Skin and Hair
This site is provided for informational
purposes only. The information here is not intended to diagnose
or treat any condition, and should not replace the care and attention
of qualified medical personnel. Use the information on these pages
at your own risk, and, as with any information pertaining to health,
nutrition, mental health, or fitness, consult your physician before making any
changes that might affect your overall health.
Skin and Hair Care at High Altitude
does not really affect hair, nor does it really affect skin.
However, many elements which tend to go along with high altitude
DO affect skin and hair.
Sunlight is probably the major issue. Sun rays
at higher altitude can be very harsh, and sensitive skin can
burn in half an hour or less. Hair also bleaches and dries
out very rapidly in intense sunlight.
Many people who
previously did not need conditioner on their hair, find that
at higher altitudes they need to do so. Conditioning shampoo
can offer a light conditioning option for people who dislike
the heavy feel of a separate conditioner.
The other major
factor for skin and hair is the wind. It can suck the moisture
out of your skin, and wreak havoc with almost any hairstyle.
Women tend to
go in for one of two different hair styling options:
Short and simple
- so that even when the wind whips it around, you can straighten
it back out with just your fingers.
Long and confined
- Long hair, put up in a ponytail or other method of tying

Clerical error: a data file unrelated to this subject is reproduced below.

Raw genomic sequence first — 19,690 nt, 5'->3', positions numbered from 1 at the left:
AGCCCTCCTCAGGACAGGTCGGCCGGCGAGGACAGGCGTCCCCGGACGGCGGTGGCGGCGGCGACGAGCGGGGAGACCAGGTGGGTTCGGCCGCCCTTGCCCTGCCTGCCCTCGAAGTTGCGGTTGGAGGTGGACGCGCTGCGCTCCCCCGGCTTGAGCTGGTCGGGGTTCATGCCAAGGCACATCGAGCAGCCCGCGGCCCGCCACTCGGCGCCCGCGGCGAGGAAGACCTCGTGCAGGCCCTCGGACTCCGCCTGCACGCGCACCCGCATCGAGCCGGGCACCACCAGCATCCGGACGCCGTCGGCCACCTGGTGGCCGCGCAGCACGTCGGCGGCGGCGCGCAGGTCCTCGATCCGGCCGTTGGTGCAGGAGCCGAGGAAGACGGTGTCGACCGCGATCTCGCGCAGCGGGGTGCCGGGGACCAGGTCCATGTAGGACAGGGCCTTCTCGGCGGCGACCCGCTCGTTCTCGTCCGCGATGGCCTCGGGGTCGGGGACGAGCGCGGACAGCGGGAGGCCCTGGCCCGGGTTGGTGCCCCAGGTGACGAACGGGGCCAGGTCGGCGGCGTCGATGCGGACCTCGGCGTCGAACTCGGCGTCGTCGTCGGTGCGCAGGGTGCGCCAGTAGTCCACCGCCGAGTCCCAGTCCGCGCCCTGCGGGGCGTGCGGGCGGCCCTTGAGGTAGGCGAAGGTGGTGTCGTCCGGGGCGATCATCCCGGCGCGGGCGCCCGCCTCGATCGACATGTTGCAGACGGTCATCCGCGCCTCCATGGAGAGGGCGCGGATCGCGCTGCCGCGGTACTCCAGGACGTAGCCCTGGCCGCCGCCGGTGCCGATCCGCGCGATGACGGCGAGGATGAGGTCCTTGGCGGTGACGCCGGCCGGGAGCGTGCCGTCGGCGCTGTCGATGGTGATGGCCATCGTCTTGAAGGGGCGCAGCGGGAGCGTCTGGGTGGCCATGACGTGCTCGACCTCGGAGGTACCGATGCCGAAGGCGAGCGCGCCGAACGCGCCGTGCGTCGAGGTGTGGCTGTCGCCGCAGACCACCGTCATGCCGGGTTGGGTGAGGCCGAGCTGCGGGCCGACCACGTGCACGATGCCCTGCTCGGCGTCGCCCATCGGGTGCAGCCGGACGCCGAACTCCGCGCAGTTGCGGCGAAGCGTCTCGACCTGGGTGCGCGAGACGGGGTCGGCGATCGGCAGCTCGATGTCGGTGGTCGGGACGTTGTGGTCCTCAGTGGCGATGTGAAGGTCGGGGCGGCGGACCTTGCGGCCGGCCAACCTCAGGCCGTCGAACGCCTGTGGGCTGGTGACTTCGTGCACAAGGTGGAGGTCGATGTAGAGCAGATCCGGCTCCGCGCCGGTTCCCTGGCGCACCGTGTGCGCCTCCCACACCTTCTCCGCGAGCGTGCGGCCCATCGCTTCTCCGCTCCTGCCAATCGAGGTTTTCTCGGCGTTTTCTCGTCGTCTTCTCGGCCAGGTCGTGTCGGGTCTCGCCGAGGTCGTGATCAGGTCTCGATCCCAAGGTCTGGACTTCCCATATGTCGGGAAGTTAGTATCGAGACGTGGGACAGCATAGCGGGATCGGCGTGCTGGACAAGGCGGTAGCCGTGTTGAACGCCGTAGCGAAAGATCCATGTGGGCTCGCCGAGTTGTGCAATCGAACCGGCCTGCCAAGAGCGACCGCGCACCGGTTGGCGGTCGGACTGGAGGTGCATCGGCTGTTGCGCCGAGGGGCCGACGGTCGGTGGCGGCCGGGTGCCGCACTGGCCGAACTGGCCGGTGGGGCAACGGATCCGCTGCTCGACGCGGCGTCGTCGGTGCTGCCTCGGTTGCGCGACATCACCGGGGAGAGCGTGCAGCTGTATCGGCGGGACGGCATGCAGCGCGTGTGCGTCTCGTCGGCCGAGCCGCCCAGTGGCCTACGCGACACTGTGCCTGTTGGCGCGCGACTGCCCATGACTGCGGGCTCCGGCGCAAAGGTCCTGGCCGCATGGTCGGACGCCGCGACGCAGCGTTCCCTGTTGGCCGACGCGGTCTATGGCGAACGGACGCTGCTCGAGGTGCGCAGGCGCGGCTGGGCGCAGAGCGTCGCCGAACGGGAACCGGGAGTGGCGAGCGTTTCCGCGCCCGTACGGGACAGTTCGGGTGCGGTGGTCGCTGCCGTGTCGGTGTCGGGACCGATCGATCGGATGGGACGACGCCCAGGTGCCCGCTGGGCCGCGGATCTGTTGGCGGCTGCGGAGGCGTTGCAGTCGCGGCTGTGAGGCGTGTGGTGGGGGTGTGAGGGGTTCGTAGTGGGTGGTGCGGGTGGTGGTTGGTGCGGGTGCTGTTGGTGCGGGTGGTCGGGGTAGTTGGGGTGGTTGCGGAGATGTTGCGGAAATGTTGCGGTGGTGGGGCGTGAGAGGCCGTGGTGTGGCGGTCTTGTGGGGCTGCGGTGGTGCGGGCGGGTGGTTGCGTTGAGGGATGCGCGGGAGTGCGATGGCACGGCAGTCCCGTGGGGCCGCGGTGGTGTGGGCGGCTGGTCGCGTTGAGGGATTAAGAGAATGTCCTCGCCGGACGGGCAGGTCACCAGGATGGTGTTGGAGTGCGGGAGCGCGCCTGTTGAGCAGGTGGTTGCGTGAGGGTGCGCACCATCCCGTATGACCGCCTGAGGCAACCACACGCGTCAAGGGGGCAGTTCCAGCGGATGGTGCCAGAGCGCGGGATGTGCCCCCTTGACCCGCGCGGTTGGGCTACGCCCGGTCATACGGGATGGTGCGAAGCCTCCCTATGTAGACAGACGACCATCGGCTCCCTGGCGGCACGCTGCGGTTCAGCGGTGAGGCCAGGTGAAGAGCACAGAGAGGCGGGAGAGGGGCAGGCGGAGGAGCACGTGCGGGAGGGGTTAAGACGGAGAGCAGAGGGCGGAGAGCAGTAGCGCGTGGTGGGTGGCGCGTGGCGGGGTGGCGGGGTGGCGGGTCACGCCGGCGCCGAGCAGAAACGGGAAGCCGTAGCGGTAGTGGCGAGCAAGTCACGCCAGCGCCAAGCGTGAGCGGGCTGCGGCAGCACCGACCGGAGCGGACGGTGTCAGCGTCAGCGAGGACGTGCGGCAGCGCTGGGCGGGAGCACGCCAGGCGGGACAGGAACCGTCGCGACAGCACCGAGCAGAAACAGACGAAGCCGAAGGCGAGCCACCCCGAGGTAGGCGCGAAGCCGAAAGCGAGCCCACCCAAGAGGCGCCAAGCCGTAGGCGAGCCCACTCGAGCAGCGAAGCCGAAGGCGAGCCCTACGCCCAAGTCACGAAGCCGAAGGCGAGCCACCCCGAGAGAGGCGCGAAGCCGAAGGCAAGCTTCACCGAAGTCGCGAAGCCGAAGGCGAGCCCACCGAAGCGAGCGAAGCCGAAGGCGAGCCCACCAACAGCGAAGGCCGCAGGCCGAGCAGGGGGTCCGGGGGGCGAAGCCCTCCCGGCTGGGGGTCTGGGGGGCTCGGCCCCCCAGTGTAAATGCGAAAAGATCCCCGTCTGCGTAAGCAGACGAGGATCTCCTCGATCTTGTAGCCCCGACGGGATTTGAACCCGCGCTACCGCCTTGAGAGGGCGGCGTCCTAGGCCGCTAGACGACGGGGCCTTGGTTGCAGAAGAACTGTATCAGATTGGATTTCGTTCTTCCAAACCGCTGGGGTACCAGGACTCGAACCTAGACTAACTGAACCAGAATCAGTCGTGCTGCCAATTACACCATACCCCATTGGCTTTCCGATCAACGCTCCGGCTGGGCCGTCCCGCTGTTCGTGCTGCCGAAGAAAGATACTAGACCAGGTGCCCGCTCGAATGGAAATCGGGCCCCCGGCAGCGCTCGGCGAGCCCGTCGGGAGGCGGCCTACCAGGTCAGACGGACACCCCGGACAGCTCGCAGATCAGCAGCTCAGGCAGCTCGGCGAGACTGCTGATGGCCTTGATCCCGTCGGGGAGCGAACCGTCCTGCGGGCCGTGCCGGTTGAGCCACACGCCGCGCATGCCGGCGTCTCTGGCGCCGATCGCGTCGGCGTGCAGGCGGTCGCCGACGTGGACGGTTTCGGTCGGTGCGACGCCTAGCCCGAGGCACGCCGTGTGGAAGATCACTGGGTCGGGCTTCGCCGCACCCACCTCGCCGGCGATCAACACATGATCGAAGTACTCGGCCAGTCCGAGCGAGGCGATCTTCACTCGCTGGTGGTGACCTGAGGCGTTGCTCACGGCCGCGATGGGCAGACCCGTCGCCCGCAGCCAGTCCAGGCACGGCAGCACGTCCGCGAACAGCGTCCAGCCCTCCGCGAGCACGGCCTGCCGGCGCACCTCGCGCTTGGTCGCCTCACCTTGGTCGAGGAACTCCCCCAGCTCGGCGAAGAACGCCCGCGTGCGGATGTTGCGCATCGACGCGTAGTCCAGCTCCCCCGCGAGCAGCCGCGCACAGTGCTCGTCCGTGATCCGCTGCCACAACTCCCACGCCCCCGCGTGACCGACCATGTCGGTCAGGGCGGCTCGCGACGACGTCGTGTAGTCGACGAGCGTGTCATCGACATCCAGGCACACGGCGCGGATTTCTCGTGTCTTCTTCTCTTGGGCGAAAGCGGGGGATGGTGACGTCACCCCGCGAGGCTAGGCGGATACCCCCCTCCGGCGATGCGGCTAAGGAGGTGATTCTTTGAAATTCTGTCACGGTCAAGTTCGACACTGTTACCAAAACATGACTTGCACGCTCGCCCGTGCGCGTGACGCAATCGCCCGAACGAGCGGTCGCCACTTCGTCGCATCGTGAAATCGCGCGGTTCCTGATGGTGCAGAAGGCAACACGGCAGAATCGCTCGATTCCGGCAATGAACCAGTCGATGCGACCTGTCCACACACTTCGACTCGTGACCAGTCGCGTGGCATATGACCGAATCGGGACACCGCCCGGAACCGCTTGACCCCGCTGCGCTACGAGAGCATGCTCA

it up, will stay neat and tanglefree. Usually you have to
spray it down with hairspray to keep the shorter ends from
working loose and driving you nuts, but hairspray will actually
work for that!
For medium length
hair, no hairspray or mousse in the world is strong enough
to stick it down in persistent winds! It tends to tie little
knots in any hair that is long enough to move around very
Usually, the wind
is not a real issue with hair unless you plan to be out in
it a long time. If you are just going from one sheltered place
to another, then hairspray will generally preserve the majority
of your style. But if you intend to be out of doors for more
than a few minutes, you'll have to opt for another way of
keeping it from becoming hopelessly tangled.
We use sunscreen
to protect our skin, though we only use it to prevent sunburn,
not to prevent all exposure.
In the wintertime,
the cold and dry weather can also sometimes cause hands and
lips to split. It can be very painful, as such splits and
cracks can go quite deep. We have a number of strategies to
combat this, and know of several products which help:
1. Zim's Crack
Cream. This product has arnica in it, which is helpful for
2. Herbal Momma's
Lotion Bar (http://www.herbalmomma.com).
This intense moisturizer helps keep rough hands and feet softer.
3. Shea Butter.
If you can find it in a pure form, not just a lotion, it is
a very intense moisturizer. Herbal Momma also carries this
4. Borage Oil.
Take one capsule a day. If you take it internally, it helps
heal dry skin.
5. Coconut Oil.
Again, taken internally, it helps to moisturize and heal dry
skin from the inside out.
go far beyond the effectiveness of simple lotions. We find
that winter causes problems with my husband's hands up here,
which regular lotions are completely unequal to!
problems will improve slightly as your body adjusts, but may
worsen again in winter. Hair problems tend to come on more
gradually, and to worsen with time rather than improve.
Editorial Comments throughout this site written by Laura Wheeler (with occasional sarcastic remarks by her son, David). Laura is a 10 year resident of Medicine Bow, Wyoming, where the altitude is greater than the population. Medicine Bow is at 6200+ ft above sea level, and boasts a total of 297 residents from the last census. Laura is an experienced technical, health and family writer.